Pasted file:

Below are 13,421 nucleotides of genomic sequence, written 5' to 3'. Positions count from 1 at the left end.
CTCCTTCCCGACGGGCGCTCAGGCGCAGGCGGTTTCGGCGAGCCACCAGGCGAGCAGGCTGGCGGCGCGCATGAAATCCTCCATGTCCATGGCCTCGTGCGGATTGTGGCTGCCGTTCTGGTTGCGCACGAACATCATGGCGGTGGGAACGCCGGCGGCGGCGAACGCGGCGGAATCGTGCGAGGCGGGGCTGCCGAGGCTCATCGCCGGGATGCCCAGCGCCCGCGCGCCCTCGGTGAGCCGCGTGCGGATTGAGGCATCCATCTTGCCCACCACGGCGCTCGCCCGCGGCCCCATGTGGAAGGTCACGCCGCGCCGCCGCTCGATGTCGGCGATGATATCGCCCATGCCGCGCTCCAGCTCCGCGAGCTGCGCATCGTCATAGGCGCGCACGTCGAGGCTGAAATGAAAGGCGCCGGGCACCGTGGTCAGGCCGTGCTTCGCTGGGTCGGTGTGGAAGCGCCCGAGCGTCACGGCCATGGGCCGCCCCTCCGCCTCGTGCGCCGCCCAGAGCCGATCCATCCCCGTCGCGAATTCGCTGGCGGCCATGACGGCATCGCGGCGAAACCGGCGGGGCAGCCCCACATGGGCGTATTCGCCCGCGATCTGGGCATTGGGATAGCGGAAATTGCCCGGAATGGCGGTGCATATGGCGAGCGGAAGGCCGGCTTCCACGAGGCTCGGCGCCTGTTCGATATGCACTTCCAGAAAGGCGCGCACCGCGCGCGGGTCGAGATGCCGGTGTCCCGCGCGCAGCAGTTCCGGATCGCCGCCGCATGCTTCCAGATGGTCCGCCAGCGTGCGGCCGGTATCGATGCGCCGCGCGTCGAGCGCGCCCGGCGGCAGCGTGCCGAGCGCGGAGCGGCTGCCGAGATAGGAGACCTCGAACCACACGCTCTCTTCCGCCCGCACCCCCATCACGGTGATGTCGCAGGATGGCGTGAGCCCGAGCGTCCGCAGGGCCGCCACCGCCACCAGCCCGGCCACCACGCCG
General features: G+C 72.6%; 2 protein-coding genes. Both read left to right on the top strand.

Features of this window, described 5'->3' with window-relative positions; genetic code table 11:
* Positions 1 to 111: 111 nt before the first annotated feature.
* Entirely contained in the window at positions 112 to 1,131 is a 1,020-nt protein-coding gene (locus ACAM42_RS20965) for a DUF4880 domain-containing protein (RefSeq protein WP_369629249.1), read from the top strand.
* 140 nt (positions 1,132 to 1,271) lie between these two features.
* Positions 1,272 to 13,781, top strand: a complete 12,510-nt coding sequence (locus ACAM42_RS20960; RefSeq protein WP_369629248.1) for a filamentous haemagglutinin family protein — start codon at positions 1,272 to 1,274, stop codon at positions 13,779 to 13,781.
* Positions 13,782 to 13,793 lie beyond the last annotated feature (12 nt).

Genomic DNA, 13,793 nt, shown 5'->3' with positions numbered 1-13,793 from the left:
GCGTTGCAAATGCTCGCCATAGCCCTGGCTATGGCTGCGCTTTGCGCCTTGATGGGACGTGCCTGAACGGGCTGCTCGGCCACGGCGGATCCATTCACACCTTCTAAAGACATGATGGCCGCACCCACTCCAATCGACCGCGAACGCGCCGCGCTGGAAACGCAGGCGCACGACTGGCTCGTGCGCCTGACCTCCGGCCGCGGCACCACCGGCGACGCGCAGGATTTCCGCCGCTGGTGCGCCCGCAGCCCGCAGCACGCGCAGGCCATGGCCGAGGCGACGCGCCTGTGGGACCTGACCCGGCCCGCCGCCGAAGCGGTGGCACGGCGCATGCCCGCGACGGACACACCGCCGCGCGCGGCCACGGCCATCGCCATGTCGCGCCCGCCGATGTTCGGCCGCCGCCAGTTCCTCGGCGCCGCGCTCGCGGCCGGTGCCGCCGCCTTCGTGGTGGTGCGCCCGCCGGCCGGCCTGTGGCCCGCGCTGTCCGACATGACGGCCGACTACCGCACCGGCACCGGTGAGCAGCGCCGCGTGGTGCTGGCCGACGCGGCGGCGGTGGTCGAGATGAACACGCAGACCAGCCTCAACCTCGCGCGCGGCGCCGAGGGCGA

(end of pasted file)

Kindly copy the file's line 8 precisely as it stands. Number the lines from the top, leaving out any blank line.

* Positions 1,272 to 13,781, top strand: a complete 12,510-nt coding sequence (locus ACAM42_RS20960; RefSeq protein WP_369629248.1) for a filamentous haemagglutinin family protein — start codon at positions 1,272 to 1,274, stop codon at positions 13,779 to 13,781.